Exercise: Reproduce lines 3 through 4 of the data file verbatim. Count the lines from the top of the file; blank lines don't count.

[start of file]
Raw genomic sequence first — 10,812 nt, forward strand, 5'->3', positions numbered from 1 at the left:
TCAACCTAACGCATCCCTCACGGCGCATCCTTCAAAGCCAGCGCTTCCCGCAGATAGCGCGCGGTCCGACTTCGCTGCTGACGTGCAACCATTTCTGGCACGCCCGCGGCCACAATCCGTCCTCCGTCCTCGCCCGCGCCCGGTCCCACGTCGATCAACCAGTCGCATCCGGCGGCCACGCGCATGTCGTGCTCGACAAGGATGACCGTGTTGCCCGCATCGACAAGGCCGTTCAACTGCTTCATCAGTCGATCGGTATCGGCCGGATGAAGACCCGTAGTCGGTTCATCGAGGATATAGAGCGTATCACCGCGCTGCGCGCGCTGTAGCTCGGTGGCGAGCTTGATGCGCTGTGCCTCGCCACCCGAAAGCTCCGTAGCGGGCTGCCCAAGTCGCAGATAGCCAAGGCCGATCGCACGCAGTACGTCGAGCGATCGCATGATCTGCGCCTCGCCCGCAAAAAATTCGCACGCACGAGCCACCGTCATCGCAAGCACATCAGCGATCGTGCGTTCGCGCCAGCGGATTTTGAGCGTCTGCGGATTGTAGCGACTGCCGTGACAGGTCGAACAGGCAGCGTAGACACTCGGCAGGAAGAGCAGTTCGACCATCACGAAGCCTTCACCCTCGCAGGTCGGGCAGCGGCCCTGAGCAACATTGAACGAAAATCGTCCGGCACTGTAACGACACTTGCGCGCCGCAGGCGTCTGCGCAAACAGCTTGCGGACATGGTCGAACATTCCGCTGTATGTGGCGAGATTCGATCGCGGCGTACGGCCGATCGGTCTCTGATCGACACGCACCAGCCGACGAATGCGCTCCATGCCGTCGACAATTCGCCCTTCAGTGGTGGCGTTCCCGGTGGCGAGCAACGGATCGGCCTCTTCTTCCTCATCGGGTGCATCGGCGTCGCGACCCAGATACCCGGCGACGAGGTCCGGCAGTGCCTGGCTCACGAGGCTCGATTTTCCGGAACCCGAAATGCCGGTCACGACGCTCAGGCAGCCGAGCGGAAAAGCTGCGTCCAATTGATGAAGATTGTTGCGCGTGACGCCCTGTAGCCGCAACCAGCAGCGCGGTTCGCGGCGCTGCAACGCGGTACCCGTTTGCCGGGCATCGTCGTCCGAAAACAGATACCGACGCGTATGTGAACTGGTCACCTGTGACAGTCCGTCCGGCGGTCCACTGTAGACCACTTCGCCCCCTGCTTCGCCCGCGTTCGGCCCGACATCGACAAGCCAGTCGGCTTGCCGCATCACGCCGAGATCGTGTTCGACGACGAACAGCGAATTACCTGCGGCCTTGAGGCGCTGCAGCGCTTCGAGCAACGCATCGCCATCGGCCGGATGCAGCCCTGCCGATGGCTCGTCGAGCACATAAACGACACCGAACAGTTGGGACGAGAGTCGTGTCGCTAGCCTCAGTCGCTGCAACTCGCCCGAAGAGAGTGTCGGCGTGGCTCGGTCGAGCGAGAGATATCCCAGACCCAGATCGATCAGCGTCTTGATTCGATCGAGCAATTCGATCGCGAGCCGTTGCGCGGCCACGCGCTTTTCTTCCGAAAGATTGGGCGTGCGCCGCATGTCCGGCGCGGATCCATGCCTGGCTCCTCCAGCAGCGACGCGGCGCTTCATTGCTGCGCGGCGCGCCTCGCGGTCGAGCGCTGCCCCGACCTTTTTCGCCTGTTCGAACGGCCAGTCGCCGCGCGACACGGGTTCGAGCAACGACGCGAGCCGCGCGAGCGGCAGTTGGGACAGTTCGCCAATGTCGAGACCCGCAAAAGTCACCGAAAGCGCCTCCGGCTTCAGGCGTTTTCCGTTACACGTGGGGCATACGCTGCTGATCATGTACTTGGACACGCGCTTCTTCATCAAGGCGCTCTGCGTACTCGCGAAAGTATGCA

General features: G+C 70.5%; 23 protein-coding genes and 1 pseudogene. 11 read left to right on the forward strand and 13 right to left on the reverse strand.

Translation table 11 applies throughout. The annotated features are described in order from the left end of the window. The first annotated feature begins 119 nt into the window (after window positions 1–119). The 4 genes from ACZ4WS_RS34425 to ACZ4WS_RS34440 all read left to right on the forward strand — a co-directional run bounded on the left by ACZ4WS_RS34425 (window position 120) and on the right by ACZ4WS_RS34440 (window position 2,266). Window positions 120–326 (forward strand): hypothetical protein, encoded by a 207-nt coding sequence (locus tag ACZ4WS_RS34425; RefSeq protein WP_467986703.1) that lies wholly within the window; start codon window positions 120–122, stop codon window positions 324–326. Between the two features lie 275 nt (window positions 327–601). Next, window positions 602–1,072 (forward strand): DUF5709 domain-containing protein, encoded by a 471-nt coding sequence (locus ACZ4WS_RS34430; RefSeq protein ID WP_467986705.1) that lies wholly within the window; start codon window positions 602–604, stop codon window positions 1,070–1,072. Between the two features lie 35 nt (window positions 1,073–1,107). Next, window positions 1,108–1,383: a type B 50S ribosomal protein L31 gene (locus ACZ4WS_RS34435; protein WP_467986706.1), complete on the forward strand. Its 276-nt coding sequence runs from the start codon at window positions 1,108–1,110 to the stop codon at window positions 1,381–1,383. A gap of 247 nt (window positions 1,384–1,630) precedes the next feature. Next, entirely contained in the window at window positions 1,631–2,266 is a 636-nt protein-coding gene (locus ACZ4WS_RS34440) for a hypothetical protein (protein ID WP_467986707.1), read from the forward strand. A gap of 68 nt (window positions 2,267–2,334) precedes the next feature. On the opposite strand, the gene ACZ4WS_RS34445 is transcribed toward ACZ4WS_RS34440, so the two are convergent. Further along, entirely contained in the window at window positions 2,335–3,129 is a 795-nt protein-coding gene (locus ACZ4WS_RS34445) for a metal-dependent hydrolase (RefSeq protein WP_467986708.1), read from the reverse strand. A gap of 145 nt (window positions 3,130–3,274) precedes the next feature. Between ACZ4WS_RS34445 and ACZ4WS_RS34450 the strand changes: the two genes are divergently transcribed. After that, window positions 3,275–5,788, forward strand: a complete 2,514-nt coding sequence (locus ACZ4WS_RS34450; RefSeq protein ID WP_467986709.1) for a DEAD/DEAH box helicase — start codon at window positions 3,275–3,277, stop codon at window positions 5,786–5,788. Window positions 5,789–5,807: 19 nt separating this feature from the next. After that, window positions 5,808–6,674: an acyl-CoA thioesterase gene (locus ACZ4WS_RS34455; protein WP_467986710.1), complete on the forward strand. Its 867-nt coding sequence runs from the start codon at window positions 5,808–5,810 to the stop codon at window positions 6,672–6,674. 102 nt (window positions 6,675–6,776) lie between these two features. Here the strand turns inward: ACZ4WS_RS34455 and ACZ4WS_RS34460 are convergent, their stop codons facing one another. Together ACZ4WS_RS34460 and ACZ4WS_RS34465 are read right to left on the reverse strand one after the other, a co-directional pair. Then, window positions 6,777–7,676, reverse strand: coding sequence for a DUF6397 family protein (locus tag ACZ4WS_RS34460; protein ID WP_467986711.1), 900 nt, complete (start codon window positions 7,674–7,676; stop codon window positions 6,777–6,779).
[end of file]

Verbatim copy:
General features: G+C 70.5%; 23 protein-coding genes and 1 pseudogene. 11 read left to right on the forward strand and 13 right to left on the reverse strand.

Translation table 11 applies throughout. The annotated features are described in order from the left end of the window. The first annotated feature begins 119 nt into the window (after window positions 1–119). The 4 genes from ACZ4WS_RS34425 to ACZ4WS_RS34440 all read left to right on the forward strand — a co-directional run bounded on the left by ACZ4WS_RS34425 (window position 120) and on the right by ACZ4WS_RS34440 (window position 2,266). Window positions 120–326 (forward strand): hypothetical protein, encoded by a 207-nt coding sequence (locus tag ACZ4WS_RS34425; RefSeq protein WP_467986703.1) that lies wholly within the window; start codon window positions 120–122, stop codon window positions 324–326. Between the two features lie 275 nt (window positions 327–601). Next, window positions 602–1,072 (forward strand): DUF5709 domain-containing protein, encoded by a 471-nt coding sequence (locus ACZ4WS_RS34430; RefSeq protein ID WP_467986705.1) that lies wholly within the window; start codon window positions 602–604, stop codon window positions 1,070–1,072. Between the two features lie 35 nt (window positions 1,073–1,107). Next, window positions 1,108–1,383: a type B 50S ribosomal protein L31 gene (locus ACZ4WS_RS34435; protein WP_467986706.1), complete on the forward strand. Its 276-nt coding sequence runs from the start codon at window positions 1,108–1,110 to the stop codon at window positions 1,381–1,383. A gap of 247 nt (window positions 1,384–1,630) precedes the next feature. Next, entirely contained in the window at window positions 1,631–2,266 is a 636-nt protein-coding gene (locus ACZ4WS_RS34440) for a hypothetical protein (protein ID WP_467986707.1), read from the forward strand. A gap of 68 nt (window positions 2,267–2,334) precedes the next feature. On the opposite strand, the gene ACZ4WS_RS34445 is transcribed toward ACZ4WS_RS34440, so the two are convergent. Further along, entirely contained in the window at window positions 2,335–3,129 is a 795-nt protein-coding gene (locus ACZ4WS_RS34445) for a metal-dependent hydrolase (RefSeq protein WP_467986708.1), read from the reverse strand. A gap of 145 nt (window positions 3,130–3,274) precedes the next feature. Between ACZ4WS_RS34445 and ACZ4WS_RS34450 the strand changes: the two genes are divergently transcribed. After that, window positions 3,275–5,788, forward strand: a complete 2,514-nt coding sequence (locus ACZ4WS_RS34450; RefSeq protein ID WP_467986709.1) for a DEAD/DEAH box helicase — start codon at window positions 3,275–3,277, stop codon at window positions 5,786–5,788. Window positions 5,789–5,807: 19 nt separating this feature from the next. After that, window positions 5,808–6,674: an acyl-CoA thioesterase gene (locus ACZ4WS_RS34455; protein WP_467986710.1), complete on the forward strand. Its 867-nt coding sequence runs from the start codon at window positions 5,808–5,810 to the stop codon at window positions 6,672–6,674. 102 nt (window positions 6,675–6,776) lie between these two features. Here the strand turns inward: ACZ4WS_RS34455 and ACZ4WS_RS34460 are convergent, their stop codons facing one another. Together ACZ4WS_RS34460 and ACZ4WS_RS34465 are read right to left on the reverse strand one after the other, a co-directional pair. Then, window positions 6,777–7,676, reverse strand: coding sequence for a DUF6397 family protein (locus tag ACZ4WS_RS34460; protein ID WP_467986711.1), 900 nt, complete (start codon window positions 7,674–7,676; stop codon window positions 6,777–6,779).